principle of land value taxation to provide local services. He
recommends the purchase of land by a state agency for a new town
(possibly using eminent domain) and the renting of individual sites to
private developers at the full market rent. The rent would first be
used to repay state indebtedness and the additional rent collected
could be used to reduce or take the place of taxes that would
otherwise have to be imposed on the population of the new town.
The Saturday afternoon session of this year's conference had the
excitement often generated by competition as close to 100 people
divided into ten teams to work their way, like high school students,
As Harry Pollard, director of the host School in Los Angeles,
explained in his paper: "Thirty years of teaching adults was
inadequate for a confrontation with high school students - as we found
when our Interstudent Program began in 1970." So at the
Conference Mr. Pollard called on Janet Terry, teacher in the Foothill
High School in Santa Ana, Calif., to assist in presenting the new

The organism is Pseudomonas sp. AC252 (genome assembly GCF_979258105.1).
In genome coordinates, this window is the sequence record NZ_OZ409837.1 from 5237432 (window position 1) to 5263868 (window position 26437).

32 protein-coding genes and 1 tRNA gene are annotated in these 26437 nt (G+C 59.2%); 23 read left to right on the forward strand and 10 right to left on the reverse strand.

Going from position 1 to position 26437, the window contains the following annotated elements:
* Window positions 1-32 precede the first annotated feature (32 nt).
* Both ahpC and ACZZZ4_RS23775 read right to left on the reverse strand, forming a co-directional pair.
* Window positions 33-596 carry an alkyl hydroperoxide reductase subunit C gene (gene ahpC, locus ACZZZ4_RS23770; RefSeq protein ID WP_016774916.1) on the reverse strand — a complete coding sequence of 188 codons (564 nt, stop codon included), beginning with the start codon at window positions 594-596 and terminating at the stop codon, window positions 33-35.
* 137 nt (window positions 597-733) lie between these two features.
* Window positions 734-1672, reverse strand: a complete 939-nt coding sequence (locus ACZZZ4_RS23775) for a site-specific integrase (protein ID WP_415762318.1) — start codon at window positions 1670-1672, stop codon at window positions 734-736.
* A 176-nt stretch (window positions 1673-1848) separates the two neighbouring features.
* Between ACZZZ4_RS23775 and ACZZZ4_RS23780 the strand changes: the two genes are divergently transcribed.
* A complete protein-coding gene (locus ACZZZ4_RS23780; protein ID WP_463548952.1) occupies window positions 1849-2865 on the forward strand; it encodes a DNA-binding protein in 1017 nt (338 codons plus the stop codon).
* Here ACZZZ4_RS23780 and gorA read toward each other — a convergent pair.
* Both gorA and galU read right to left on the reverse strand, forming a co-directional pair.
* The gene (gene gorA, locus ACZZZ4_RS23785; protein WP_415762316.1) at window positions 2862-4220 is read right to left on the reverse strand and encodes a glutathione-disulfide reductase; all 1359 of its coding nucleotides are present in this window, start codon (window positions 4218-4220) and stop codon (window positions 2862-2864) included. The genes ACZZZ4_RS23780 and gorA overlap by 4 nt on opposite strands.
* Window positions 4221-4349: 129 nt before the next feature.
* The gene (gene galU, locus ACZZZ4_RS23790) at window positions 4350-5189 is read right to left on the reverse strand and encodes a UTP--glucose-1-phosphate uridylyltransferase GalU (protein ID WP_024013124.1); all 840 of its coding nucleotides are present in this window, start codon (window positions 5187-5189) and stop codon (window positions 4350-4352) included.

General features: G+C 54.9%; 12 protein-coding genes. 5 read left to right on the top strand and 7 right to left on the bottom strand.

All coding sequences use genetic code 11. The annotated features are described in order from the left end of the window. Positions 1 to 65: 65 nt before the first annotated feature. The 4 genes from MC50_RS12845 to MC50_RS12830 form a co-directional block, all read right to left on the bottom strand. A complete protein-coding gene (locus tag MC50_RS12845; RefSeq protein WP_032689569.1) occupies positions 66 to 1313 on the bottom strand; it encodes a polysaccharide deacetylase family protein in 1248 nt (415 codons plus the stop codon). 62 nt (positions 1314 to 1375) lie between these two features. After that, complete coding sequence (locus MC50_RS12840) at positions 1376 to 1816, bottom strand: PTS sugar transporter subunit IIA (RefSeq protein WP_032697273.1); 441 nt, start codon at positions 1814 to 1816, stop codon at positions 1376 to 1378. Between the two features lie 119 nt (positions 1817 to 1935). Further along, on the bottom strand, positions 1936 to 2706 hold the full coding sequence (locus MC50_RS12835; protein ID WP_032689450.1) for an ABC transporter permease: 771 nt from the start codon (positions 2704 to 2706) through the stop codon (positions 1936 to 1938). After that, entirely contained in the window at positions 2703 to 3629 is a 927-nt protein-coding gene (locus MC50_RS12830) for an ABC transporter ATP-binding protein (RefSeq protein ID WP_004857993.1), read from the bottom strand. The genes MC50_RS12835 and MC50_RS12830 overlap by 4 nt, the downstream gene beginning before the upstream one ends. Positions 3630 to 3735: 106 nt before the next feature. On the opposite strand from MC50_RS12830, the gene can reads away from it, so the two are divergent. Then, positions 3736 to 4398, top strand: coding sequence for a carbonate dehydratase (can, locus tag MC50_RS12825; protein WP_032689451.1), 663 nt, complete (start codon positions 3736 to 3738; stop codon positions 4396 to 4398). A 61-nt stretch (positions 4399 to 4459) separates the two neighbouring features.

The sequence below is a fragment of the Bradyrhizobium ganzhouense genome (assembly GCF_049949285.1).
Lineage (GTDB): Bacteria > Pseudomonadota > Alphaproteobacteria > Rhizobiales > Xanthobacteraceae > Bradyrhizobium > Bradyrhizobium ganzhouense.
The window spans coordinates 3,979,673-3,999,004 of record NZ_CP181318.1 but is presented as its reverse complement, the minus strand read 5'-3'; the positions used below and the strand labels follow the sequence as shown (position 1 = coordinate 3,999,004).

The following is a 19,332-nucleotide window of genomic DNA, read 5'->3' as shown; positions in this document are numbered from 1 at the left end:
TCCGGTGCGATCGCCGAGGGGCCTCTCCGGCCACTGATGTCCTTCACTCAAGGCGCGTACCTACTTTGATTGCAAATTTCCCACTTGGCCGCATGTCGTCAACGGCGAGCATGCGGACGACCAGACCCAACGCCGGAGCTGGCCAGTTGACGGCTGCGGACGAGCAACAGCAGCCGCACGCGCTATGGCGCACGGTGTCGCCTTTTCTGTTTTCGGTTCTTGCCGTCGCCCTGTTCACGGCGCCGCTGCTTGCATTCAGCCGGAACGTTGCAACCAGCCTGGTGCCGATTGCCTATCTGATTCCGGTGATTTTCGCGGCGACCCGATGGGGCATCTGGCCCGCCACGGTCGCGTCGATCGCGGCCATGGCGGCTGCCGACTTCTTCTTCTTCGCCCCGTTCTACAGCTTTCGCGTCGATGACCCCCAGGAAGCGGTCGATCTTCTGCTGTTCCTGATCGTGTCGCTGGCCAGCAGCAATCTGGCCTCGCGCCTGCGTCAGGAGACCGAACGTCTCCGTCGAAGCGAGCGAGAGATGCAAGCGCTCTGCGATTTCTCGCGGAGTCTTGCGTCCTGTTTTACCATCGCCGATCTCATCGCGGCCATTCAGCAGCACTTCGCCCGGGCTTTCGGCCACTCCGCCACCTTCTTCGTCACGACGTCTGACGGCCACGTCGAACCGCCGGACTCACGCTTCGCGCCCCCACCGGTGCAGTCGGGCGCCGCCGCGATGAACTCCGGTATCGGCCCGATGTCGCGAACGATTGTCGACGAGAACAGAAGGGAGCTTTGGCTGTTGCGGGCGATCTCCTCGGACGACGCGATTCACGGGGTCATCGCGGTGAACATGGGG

techniques developed. Miss Terry was the first to use the mini-course
in her classroom and had a large hand in its formulation.
The technique involves the use of written questions, the answers to
which are designed to lead students, step-by-step, toward a
conclusion. The series of questions are interspersed with test
questions that give the teacher a gauge to student progress. Working
in competing teams the students earn points on the accuracy of their
answers as well as their alacrity in completing the material. The
students are told, Mr. Pollard explains, "they can lie, cheat,
steal from each other and spy on each other." The ineffectiveness
of such devices is a lesson in practical morality.
The competition takes the first four days of a course, the fifth is
given over to debate of prepared material. At present there are six
mini-courses, each designed to progressively develop the philosophy of
freedom. At the conclusion of each course, each team must drop one of
its members. Those excluded then form a new team. Moreover, the
winning team is disbanded and the remaining teams, starting with the
poorest rated, choose one of from among the winners.
A room full of adults competing in teams was a fascinating sight.
Unfortunately too little time was made available for the demonstration
and the conferees were deprived of the experience of the fifth-day
debate. Considering the length of the Conference, more time might have
been better spent on further demonstration of the Interstudent
Program. As it stands this technique has accomplished a good deal in
having brought the School into the public and some private school
systems. It has great potential although much development and
refinement need be done.